The International Co-operative Alliance has contacted me to invite me to write about what the ICA would like to contribute to the Davos debates (the two particular topics they’ve identified are the need for decent jobs, and the role of cooperatives in the delivery of social services). But I think the real story is that the cooperative business world, despite contributing over two trillion US dollars to the world economy, is not being invited to join the Davos party. With the possible exception of the Korean agricultural cooperative NACF (the ICA isn’t sure whether they will be there or not), coops are not represented at Davos this year.
I’ve mentioned previously that the Co-operative Bank has been a minority shareholder in Unity Trust, the trade union bank which it helped set up thirty years ago this year.
Another part of the fall-out from the Co-op Bank debacle is that this 26.7% stake in Unity is now to be sold. Unity put out a short press statement on Tuesday about this: “Discussions are at an early stage and any decision on a changed ownership structure would be subject to regulatory approval,” it says. Unions have the option to acquire the Co-op’s shares in Unity first, before they are disposed of more publicly.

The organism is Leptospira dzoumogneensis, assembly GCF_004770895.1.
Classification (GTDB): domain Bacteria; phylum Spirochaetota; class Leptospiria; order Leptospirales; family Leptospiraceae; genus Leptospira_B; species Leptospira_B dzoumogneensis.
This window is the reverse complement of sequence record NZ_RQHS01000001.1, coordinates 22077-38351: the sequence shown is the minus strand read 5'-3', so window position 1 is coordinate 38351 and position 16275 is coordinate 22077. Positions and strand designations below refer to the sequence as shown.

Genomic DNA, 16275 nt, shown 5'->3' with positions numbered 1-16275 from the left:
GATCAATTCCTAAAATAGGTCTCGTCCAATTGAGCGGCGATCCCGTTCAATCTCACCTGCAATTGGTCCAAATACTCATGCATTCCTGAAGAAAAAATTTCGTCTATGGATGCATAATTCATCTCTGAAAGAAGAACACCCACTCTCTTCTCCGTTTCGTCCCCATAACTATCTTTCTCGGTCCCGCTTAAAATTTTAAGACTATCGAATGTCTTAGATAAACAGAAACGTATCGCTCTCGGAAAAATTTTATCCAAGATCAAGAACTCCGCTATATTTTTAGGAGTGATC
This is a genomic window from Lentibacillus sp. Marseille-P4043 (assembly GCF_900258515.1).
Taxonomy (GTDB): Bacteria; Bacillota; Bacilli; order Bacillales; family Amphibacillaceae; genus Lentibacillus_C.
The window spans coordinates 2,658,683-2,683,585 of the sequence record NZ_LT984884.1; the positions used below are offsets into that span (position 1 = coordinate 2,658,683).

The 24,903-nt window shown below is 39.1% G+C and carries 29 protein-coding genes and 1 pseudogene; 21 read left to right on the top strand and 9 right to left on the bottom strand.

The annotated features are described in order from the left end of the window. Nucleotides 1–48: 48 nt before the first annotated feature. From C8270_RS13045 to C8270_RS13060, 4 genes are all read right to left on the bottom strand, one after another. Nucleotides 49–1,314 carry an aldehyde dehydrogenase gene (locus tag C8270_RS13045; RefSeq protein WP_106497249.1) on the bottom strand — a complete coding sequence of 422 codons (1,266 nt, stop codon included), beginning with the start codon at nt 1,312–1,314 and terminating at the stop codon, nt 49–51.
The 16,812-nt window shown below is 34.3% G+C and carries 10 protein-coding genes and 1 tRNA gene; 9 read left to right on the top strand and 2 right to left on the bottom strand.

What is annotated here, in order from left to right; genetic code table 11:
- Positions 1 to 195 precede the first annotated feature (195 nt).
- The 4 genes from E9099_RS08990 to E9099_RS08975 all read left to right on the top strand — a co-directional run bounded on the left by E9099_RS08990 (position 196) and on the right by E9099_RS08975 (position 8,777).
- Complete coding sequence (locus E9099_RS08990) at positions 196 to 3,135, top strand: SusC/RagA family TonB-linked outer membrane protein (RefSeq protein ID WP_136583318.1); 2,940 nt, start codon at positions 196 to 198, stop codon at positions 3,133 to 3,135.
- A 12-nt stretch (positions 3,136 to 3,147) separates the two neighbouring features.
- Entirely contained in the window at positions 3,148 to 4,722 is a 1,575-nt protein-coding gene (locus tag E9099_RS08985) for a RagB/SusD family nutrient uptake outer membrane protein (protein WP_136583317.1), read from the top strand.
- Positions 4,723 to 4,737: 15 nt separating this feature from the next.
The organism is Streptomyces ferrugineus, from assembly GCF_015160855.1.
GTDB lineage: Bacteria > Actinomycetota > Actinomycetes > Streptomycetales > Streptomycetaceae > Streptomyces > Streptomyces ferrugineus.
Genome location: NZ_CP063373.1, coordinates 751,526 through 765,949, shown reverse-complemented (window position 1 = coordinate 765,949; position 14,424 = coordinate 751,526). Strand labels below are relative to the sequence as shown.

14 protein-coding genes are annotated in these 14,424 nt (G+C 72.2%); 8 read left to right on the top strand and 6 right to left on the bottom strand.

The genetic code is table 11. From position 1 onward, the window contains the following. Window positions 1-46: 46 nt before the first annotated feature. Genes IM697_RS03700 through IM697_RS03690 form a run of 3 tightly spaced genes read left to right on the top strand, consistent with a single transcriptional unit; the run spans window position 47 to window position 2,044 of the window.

Unity does not provide retail banking for individuals but it does a useful job as bankers not only for unions but also for a wide range of charities, local authorities and community organisations. My experience of them has generally been positive: helpfully, they were early adopters of an electronic equivalent to the standard ‘two signature’ rule for cheque signing, so that charities and other organisations with this rule in force can make payments on-line.